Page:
Sue Lovely review. Like you, I loved Life After Life and I'm looking forward to reading this book. I have more of Atkinson lined up too. And for me, Brodie transcends much of the genre books out there.


Julie Christine Debbie wrote: "Beauteous review, as always, Julie. Makes me want to move it up in my queue. I've only read one of hers, and it was long ago (Behind the Scenes at the Museum). I loved it but remember ..." Oh no. I won't let you get away with that, my dear! Atkinson is so generous and accessible. Keep going! xoxo


Julie Christine Sue wrote: "Lovely review. Like you, I loved Life After Life and I'm looking forward to reading this book. I have more of Atkinson lined up too. And for me, Brodie transcends much of the genre books out there." Completely agree, Sue. And thank you!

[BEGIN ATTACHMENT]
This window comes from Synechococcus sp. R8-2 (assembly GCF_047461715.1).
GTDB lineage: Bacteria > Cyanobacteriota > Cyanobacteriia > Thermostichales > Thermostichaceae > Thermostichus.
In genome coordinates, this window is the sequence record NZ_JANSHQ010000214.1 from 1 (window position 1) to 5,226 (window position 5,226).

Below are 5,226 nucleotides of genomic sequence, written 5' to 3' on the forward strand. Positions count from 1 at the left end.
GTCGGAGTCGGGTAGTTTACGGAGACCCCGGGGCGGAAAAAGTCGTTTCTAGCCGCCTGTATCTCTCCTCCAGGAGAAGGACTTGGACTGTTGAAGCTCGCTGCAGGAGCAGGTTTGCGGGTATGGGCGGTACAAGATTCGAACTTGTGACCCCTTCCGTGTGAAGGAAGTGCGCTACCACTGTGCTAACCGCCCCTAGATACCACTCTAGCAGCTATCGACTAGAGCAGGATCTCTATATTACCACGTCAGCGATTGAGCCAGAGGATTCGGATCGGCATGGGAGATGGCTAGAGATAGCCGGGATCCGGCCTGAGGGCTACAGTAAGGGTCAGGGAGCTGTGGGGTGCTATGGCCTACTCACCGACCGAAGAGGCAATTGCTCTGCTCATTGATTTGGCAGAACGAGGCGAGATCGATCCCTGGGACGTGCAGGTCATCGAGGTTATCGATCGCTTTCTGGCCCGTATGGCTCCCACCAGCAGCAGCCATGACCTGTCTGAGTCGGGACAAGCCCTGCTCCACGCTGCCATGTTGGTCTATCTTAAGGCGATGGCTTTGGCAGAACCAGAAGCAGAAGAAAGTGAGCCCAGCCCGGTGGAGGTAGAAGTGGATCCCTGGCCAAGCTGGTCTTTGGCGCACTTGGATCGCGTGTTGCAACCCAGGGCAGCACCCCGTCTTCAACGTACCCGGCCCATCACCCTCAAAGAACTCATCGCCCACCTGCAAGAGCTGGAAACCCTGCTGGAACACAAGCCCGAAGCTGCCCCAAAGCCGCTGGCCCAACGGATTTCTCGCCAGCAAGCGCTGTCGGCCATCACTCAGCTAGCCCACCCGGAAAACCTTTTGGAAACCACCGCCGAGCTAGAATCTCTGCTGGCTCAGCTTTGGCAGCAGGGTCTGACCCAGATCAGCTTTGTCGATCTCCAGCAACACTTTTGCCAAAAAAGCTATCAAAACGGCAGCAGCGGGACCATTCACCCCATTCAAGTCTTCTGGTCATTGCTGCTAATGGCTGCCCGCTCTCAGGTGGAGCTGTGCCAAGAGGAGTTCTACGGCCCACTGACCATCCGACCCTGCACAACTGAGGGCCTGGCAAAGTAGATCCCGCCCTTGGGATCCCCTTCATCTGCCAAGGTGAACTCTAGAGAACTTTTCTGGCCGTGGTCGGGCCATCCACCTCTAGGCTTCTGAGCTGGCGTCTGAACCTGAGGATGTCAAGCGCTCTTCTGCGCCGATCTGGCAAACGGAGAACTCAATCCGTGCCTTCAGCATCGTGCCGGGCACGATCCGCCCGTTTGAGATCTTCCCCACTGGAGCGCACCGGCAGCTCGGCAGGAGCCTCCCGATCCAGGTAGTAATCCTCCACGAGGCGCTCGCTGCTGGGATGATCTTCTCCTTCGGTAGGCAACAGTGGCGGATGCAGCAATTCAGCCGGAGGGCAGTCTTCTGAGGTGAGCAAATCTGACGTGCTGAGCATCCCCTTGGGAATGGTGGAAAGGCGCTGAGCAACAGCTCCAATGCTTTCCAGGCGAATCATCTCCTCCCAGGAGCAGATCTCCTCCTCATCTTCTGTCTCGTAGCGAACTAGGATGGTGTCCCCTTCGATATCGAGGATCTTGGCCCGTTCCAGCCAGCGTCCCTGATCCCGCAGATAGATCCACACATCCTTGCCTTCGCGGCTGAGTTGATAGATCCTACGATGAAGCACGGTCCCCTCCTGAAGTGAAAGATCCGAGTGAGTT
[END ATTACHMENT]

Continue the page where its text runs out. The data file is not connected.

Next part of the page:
message 9: by Margitte (new)

Margitte Great review, Julie. Not a book I might be able to do, but interesting nevertheless.


Julie Christine Margitte wrote: "Great review, Julie. Not a book I might be able to do, but interesting nevertheless." Thank you, Margitte. Have you read any of Atkinson's work?


message 11: by Will (new) - rated it 5 stars

Will Ansbacher I loved your final paragraph. The final chapter did the same for me


Julie Christine Will wrote: "I loved your final paragraph. The final chapter did the same for me"
Thank you, Will. Wasn't it a heart-opener? Wow.


message 13: by Mona (new) - added it

Mona Julie...I'm about to read this. I'll read your review after I finish the book.